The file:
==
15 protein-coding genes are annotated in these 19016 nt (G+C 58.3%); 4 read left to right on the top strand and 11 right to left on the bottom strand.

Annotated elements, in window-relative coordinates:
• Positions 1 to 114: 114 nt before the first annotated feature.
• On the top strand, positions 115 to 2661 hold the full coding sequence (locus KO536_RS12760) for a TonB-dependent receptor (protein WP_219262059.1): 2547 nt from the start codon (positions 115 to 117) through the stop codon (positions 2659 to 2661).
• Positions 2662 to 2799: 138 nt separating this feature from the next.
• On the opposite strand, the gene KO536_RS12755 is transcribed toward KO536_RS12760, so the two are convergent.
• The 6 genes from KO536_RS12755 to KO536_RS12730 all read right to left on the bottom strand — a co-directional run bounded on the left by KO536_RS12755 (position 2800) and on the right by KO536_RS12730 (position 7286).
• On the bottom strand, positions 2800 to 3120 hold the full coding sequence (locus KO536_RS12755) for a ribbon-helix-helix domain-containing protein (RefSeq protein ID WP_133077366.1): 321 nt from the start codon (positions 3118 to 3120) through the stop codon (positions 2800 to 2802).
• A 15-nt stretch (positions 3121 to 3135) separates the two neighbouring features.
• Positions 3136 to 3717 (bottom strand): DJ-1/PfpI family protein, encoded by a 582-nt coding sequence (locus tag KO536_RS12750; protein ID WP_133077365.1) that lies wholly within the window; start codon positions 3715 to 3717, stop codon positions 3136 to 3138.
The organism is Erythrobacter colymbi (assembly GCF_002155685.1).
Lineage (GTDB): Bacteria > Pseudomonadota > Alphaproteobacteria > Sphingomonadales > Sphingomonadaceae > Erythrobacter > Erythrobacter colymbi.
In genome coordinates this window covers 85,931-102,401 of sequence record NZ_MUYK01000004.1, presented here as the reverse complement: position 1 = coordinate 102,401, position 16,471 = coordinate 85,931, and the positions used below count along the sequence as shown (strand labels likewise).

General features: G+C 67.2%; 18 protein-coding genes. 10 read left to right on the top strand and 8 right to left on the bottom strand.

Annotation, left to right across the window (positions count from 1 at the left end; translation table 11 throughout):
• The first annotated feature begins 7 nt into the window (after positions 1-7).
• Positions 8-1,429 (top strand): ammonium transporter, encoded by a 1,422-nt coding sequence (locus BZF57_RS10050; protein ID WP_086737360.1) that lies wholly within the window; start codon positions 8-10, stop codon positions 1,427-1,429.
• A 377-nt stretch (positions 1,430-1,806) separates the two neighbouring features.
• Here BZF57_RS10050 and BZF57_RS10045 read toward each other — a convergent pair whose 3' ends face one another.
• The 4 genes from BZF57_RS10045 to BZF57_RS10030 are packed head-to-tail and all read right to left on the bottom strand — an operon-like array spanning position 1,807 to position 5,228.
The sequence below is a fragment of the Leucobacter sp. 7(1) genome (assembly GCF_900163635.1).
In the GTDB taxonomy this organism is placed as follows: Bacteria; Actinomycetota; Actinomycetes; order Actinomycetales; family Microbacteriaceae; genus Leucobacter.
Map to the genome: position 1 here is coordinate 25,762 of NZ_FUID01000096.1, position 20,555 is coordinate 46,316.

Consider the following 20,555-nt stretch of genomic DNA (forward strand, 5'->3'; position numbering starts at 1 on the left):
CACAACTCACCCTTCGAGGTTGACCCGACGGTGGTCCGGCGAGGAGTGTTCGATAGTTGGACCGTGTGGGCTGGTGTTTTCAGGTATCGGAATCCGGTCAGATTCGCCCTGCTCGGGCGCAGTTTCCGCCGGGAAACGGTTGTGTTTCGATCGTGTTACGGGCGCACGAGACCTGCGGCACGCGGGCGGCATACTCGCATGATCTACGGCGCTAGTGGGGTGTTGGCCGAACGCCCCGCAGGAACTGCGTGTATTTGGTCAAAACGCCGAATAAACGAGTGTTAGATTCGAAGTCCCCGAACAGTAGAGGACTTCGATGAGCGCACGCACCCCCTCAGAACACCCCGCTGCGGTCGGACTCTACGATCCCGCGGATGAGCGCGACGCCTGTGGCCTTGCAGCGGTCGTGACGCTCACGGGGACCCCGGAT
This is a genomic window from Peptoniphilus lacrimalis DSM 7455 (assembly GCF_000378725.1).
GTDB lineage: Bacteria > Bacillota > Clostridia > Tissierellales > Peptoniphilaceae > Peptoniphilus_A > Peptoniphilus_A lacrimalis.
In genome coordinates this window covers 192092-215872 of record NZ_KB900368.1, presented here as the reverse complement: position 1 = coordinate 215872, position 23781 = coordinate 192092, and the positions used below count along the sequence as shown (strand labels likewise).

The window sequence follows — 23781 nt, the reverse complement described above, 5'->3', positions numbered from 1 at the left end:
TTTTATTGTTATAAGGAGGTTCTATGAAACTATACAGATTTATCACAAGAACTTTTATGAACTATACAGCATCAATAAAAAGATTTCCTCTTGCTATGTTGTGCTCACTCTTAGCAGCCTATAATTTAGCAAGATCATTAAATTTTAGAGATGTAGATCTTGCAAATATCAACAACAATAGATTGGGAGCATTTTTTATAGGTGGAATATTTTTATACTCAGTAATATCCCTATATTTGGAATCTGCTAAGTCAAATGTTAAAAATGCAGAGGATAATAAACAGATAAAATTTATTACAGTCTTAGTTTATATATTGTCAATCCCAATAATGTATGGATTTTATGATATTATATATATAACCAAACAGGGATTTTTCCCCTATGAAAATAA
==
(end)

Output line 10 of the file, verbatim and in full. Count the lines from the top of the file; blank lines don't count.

• Positions 3136 to 3717 (bottom strand): DJ-1/PfpI family protein, encoded by a 582-nt coding sequence (locus tag KO536_RS12750; protein ID WP_133077365.1) that lies wholly within the window; start codon positions 3715 to 3717, stop codon positions 3136 to 3138.